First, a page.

Eugene Rice

According to Change magazine, Dr. R. Eugene Rice (57) is one of a small group of “idea leaders” in American higher education whose work has made a difference on a national scale.

Gene is currently making a difference internationally as well, using his vast knowledge of higher education to assist faculty and students in war-ravaged nations. He has spent the last two

summers in Liberia and the West Bank, studying ways in which faculty development might help countries rebuild after prolonged civil strife. 

Gene described Liberia as a country decimated by the civil war that ended in 2003. The University of Liberia is a case in point: all the metal was taken from the university and even the grass was removed by starving citizens desperate for a source of nutrients. Many faculty members fled or were killed. What’s left is the need for healing and rebuilding. Gene and his team are working with teaching

assistants and faculty members who remained through the war hoping to rebuild the university after the conflict was over.  They also have a grant to work with faculty and students on coping with post-war trauma.  Gene says that these provocative experiences in Liberia and with the Palestinian universities on the West Bank have made him reflect on what is really important in life: the depth of the human capacity for evil and the need for God’s forgiving and redemptive love.  

Today a national and international figure in higher education, Gene attributes his initial inspiration to his own professors at Pasadena College.  

“Pasadena had an extraordinary faculty – much as Point Loma does now,” he said, noting especially the intellectual openness and professors’ willingness to engage in thoughtful dialogue about the relationship of faith and learning.  

Gene said Pasadena offered him the right balance of “support and challenge.”  

“If you have too much challenge, students will become overwhelmed and retreat,” he explained. “And if you have too much support, they stagnate and don’t grow.  For me, Pasadena College was ideal, given where I was in my life’s journey.”

Of his college experience, he also recollects “spending more time with faculty in the college vans and in professors’ living rooms than in the classrooms,” as he ventured out on field trips, in student government, with the choir, with his quartet, and with the debate team.  What he’s learned through his extensive studies of higher education is that these “van” types of learning experiences are vital to academic growth.  Active and collaborative learning and out-of-the-classroom faculty-student interactions are highly effective educational practices, according to “what we are learning about learning,” he noted.

Innovative educational practices like these have been of continual interest to Gene. After graduating from Pasadena and earning both a divinity degree and a doctorate in religion and society from Harvard, he began his professional career at the University of the Pacific (UOP) as professor of sociology and religion and later as chair of the Department of Sociology.  The reason he chose UOP was because his former PC professor, Dr. Warren Bryan Martin, invited him to help initiate one of UOP’s new experimental schools, Raymond College.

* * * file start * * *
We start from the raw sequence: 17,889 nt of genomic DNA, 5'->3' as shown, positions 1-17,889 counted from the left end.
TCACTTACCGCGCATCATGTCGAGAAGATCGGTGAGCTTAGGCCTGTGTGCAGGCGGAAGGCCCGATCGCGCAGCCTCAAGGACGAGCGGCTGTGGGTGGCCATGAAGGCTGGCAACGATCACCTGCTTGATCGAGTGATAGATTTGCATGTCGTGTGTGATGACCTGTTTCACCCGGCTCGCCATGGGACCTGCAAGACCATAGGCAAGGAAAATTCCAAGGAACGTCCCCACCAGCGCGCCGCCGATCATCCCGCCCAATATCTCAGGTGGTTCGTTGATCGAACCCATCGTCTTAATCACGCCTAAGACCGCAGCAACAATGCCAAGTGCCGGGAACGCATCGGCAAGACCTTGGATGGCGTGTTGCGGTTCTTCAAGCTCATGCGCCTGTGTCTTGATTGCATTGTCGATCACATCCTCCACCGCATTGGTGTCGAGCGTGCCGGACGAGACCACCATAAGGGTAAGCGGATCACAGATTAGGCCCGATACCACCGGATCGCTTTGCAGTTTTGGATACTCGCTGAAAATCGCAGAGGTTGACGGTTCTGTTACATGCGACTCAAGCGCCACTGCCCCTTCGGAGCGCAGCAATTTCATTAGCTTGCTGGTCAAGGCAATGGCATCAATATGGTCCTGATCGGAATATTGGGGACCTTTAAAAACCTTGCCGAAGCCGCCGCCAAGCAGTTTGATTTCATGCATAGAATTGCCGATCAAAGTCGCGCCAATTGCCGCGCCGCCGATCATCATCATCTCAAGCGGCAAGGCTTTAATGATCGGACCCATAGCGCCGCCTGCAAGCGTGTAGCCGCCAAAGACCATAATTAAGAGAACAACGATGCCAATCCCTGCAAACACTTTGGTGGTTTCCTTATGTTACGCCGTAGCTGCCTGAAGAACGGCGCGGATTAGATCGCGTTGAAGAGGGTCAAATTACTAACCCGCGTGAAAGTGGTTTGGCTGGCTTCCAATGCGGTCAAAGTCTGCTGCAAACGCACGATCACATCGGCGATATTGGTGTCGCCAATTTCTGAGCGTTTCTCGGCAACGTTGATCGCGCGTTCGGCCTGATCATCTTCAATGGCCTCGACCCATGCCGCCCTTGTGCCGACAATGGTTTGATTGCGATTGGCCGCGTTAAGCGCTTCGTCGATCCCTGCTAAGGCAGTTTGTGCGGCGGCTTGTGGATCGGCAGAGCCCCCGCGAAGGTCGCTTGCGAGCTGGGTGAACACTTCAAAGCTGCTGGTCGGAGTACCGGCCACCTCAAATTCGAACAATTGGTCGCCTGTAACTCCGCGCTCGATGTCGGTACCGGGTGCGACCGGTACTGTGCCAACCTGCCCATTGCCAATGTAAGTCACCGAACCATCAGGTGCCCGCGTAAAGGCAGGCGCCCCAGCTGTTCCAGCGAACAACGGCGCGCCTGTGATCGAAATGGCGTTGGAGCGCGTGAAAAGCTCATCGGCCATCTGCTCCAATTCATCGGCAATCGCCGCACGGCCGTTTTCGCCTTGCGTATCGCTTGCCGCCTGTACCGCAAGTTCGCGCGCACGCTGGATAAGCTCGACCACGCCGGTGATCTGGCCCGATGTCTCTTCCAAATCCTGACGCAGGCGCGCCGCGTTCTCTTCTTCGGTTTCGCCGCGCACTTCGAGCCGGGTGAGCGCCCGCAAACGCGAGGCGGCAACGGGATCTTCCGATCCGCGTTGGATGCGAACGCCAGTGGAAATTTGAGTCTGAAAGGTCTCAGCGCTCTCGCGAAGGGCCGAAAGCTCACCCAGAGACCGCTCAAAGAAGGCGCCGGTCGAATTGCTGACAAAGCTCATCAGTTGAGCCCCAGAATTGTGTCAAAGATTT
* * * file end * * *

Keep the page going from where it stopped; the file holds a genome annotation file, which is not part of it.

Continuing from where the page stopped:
The “cluster college” concept they started at Raymond allowed larger schools to “grow by getting smaller” – a model other universities, including UC Santa Cruz and UCSD, have followed. Later, he chose to work at Antioch College, where he was vice president and dean of the faculty, because of its innovative work-study program that deeply integrated the concept of experiential learning into the curriculum.

Gene has also served as a senior fellow with the Carnegie Foundation for the Advancement of Teaching and, for 10 years, he was director of the national Forum on Faculty Roles and Rewards for the American Association for Higher Education. 

Currently, Gene is senior scholar at the Association of American of Colleges and Universities (AAC&U) and holds an appointment with Antioch’s innovative Ph.D. program in leadership and change for experienced professionals.  He is working with faculty initiatives at AAC&U and has a deep interest in “the engaged campus” as a new prototype for academic excellence. Carnegie is developing a new institutional classification that recognizes the significance of community-based learning and service to the larger society.  Gene sees PLNU as moving in this direction with its curricular emphasis on Christian service, active and collaborative learning, involvement in the local community, and engagement abroad.  

Gene sits on a number of national boards, is a speaker in high demand, and has had far-reaching influence on higher education.  He made a significant contribution to the Carnegie report Scholarship Reconsidered and the widespread deliberations it generated and has written extensively about changes in the lives of faculty and their work.  His most recent writing has been on the place of religion in the contemporary university.  He has received the Danforth Fellowship, National Endowment of the Humanities Research Fellowship, Mina Schaughnessy Scholar’s Award, The Academic Award from the Council of Independent Colleges, and an honorary doctorate from Marietta College.

Gene has two children, Mark and Sarah. He and his wife, Sandy, who is a psychologist and has a distinguished chair in conflict resolution at George Mason University, enjoy tennis, traveling, and attending Georgetown’s Dumbarton Methodist Church, where Gene sings in the choir and serves as a trustee.